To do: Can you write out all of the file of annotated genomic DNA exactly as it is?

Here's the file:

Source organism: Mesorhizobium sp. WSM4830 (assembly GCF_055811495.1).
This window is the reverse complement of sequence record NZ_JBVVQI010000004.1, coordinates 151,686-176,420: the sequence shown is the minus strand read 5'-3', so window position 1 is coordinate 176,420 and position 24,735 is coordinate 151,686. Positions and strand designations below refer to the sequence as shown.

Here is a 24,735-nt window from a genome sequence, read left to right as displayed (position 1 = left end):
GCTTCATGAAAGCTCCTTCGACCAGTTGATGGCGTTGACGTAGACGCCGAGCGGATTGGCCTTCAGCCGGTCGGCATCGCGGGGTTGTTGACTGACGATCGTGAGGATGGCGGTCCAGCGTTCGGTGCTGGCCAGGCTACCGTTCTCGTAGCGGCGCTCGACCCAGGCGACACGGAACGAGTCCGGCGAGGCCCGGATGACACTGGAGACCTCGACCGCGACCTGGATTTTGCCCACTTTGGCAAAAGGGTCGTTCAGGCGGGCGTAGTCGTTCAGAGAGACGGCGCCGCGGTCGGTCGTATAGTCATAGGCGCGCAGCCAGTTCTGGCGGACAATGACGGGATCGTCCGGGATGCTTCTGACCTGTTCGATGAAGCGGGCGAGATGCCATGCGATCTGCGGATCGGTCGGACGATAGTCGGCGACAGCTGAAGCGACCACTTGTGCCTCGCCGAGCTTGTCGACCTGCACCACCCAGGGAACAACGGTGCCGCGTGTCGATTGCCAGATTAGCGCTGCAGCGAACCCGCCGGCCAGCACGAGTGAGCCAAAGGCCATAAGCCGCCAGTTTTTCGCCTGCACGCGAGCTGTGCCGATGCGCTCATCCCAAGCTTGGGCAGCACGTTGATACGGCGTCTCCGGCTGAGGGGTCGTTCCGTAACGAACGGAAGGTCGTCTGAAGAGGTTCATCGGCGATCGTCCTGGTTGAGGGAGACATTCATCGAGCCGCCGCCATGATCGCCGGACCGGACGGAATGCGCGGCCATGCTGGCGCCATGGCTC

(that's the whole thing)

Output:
Source organism: Mesorhizobium sp. WSM4830 (assembly GCF_055811495.1).
This window is the reverse complement of sequence record NZ_JBVVQI010000004.1, coordinates 151,686-176,420: the sequence shown is the minus strand read 5'-3', so window position 1 is coordinate 176,420 and position 24,735 is coordinate 151,686. Positions and strand designations below refer to the sequence as shown.

Here is a 24,735-nt window from a genome sequence, read left to right as displayed (position 1 = left end):
GCTTCATGAAAGCTCCTTCGACCAGTTGATGGCGTTGACGTAGACGCCGAGCGGATTGGCCTTCAGCCGGTCGGCATCGCGGGGTTGTTGACTGACGATCGTGAGGATGGCGGTCCAGCGTTCGGTGCTGGCCAGGCTACCGTTCTCGTAGCGGCGCTCGACCCAGGCGACACGGAACGAGTCCGGCGAGGCCCGGATGACACTGGAGACCTCGACCGCGACCTGGATTTTGCCCACTTTGGCAAAAGGGTCGTTCAGGCGGGCGTAGTCGTTCAGAGAGACGGCGCCGCGGTCGGTCGTATAGTCATAGGCGCGCAGCCAGTTCTGGCGGACAATGACGGGATCGTCCGGGATGCTTCTGACCTGTTCGATGAAGCGGGCGAGATGCCATGCGATCTGCGGATCGGTCGGACGATAGTCGGCGACAGCTGAAGCGACCACTTGTGCCTCGCCGAGCTTGTCGACCTGCACCACCCAGGGAACAACGGTGCCGCGTGTCGATTGCCAGATTAGCGCTGCAGCGAACCCGCCGGCCAGCACGAGTGAGCCAAAGGCCATAAGCCGCCAGTTTTTCGCCTGCACGCGAGCTGTGCCGATGCGCTCATCCCAAGCTTGGGCAGCACGTTGATACGGCGTCTCCGGCTGAGGGGTCGTTCCGTAACGAACGGAAGGTCGTCTGAAGAGGTTCATCGGCGATCGTCCTGGTTGAGGGAGACATTCATCGAGCCGCCGCCATGATCGCCGGACCGGACGGAATGCGCGGCCATGCTGGCGCCATGGCTC